Tuesday, October 8, 2013

The Melancholy of Alice McDermott

Alice McDermott              Someone

I won't say that one has to be of an Irish Catholic lineage to appreciate Alice McDermott's fiction but, if you are, it will certainly enhance your reading experience! Of course I'm convinced that someone back in my genealogical past must have had a passionate affair with an Italian sea captain because I don't feel very Irish at all.

 Yet there's something about the characters in Ms. McDermott's novels that remind me so much of my upbringing - the large family of great aunts and grandmothers, Irish sisters - the Mooney girls they were known as - who were inseparable. They were also mysterious, full of family secrets and half-hidden foibles that we never fully understood as kids. They were fun-loving enough but I never felt a sense of joy in their homes. Priests were highly valued friends.

So when I met Marie, the seven year old narrator of Someone, Ms. McDermott's first novel in eight years, I felt an immediate kinship. Marie is a keen observer of her surroundings, sitting on the stoop of her Brooklyn brownstone waiting for her dad to rise up from the subway station and saunter down the street to scoop her up in his arms.

She thinks a lot about odors, his jacket will be smoky with a hint of the whiskey that he's quickly downed on the way home. Observations like this, for which McDermott is known and rewarded, give the reader the palpable sense of being within the action, or lack thereof.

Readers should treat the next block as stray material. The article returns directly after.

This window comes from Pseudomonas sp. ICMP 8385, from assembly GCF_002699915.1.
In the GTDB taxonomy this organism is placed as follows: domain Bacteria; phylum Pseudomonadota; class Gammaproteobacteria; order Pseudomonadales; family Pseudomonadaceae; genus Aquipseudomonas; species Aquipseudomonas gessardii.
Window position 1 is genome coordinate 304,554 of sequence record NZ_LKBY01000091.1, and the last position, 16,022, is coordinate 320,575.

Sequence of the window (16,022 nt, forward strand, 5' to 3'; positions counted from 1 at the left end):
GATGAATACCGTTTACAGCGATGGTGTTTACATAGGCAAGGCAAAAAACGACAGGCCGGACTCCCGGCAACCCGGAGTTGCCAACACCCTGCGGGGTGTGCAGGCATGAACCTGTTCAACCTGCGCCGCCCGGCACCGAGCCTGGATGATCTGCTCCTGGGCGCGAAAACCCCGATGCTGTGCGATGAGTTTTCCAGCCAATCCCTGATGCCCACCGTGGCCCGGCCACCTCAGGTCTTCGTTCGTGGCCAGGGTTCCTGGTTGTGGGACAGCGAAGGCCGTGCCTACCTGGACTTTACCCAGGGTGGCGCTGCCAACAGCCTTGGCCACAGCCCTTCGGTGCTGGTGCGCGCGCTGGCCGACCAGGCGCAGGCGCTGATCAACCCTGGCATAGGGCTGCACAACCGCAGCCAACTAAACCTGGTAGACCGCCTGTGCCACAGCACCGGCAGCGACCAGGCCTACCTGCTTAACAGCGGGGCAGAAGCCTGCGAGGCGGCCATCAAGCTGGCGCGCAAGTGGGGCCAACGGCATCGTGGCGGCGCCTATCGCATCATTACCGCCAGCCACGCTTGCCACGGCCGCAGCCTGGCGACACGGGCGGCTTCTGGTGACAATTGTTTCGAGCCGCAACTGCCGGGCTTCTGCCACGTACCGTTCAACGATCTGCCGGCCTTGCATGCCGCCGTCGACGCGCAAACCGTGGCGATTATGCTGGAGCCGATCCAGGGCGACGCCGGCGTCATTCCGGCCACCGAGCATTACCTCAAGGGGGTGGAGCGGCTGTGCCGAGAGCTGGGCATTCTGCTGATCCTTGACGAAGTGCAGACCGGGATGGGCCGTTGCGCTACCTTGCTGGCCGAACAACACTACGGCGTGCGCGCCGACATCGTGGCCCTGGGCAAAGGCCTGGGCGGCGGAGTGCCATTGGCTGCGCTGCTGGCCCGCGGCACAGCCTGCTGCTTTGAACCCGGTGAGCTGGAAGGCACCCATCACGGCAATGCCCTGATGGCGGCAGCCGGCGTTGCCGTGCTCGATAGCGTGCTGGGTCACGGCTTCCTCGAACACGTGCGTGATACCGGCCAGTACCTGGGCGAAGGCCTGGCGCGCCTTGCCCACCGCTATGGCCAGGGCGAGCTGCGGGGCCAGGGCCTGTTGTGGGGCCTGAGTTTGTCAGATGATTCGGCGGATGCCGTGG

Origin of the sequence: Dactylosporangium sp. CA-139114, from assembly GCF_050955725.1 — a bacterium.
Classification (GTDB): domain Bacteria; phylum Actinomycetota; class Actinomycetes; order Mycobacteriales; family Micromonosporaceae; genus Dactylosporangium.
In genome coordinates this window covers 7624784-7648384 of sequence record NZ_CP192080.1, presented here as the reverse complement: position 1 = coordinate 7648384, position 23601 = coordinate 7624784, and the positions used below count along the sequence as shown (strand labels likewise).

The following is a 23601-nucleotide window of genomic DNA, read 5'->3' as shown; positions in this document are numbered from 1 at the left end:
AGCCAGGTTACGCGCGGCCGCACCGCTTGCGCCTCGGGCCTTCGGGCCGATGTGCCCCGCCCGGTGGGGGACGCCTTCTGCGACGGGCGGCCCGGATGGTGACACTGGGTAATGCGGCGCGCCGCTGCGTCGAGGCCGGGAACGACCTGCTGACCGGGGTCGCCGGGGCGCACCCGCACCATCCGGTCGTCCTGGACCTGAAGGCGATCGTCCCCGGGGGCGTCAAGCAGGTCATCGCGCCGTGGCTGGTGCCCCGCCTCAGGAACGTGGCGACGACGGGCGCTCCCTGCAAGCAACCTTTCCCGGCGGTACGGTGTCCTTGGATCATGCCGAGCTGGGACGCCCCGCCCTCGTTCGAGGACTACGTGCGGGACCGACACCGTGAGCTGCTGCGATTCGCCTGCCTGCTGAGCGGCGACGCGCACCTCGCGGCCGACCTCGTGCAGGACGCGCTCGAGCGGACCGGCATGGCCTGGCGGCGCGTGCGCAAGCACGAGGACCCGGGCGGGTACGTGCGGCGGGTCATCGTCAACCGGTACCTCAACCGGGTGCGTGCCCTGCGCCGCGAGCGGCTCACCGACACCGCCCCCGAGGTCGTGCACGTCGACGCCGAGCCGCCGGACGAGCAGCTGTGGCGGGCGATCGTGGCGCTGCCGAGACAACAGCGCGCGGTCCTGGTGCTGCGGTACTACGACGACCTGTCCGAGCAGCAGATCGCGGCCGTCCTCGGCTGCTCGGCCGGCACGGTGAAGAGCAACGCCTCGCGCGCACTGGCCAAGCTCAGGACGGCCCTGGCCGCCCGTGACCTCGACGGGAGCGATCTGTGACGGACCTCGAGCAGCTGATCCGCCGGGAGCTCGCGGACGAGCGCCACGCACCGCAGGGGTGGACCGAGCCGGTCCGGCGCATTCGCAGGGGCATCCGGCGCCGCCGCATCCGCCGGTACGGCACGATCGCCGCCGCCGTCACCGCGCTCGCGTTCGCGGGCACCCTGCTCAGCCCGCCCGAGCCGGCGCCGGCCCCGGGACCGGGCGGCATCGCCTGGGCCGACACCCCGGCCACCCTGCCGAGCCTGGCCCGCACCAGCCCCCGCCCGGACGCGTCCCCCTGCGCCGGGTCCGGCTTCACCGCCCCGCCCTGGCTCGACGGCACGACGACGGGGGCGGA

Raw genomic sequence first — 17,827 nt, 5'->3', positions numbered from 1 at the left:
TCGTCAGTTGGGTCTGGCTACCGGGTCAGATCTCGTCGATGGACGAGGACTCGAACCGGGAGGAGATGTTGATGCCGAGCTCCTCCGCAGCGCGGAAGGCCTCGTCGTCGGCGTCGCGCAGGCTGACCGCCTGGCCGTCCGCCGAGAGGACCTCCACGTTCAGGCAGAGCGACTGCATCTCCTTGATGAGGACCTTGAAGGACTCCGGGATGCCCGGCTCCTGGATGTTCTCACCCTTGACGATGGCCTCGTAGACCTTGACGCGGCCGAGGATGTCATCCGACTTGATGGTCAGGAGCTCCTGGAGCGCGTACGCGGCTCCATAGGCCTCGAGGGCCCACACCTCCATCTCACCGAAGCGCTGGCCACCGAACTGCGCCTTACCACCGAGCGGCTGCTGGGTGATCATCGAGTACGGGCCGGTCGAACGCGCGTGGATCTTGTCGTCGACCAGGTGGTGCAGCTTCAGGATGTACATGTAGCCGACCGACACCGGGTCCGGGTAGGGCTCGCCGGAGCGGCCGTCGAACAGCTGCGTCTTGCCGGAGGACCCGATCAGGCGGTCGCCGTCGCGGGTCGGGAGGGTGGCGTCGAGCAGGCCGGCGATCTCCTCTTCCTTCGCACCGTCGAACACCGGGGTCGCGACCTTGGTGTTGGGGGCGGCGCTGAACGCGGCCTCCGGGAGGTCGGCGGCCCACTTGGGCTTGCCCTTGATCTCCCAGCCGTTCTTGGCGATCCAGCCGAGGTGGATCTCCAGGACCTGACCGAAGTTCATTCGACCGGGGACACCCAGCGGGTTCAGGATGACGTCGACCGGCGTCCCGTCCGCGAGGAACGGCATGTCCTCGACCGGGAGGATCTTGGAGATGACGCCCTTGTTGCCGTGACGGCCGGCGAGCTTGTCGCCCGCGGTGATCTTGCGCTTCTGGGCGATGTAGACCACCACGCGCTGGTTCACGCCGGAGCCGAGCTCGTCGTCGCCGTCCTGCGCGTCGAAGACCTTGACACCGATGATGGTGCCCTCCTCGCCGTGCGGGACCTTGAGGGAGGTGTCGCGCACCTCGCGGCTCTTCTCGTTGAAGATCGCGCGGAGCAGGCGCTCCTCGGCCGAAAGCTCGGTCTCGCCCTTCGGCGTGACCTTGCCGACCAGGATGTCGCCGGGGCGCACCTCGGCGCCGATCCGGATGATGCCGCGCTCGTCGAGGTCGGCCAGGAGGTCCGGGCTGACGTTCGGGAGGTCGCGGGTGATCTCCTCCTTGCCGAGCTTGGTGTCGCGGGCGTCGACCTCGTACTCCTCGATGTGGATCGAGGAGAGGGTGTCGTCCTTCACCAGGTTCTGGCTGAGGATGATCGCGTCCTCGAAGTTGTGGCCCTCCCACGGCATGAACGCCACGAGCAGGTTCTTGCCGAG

Because, as she's been telling all the interviewers with whom she's made the rounds over the last couple of weeks, this is a book about nothing really, the quotidian events of a plain life. And yet, it's about everything really, birth and death and all that lies between. And it's the way Ms. McDermott conjures up the nuances of all those years in between that makes her such a master of her craft. Her description of Brooklyn street lights causing a chicklet pattern on the carpet is just one such "ah ha" moment. More powerful is her account of Marie giving birth to her first child and more bitter, her ability to write so convincingly of the senseless meanness of kids at play.

I don't want to run down the plot of this novel, as I said, it's just one ordinary family trying to do the best it can. It's Marie, her parents, her brother Gabe, her first lover, her husband, her children, her employer, a quite marvelous undertaker, Mr. Fagin. If this novel has an overall atmosphere of melancholy, well then, roll with it. That's just the Irish for you.

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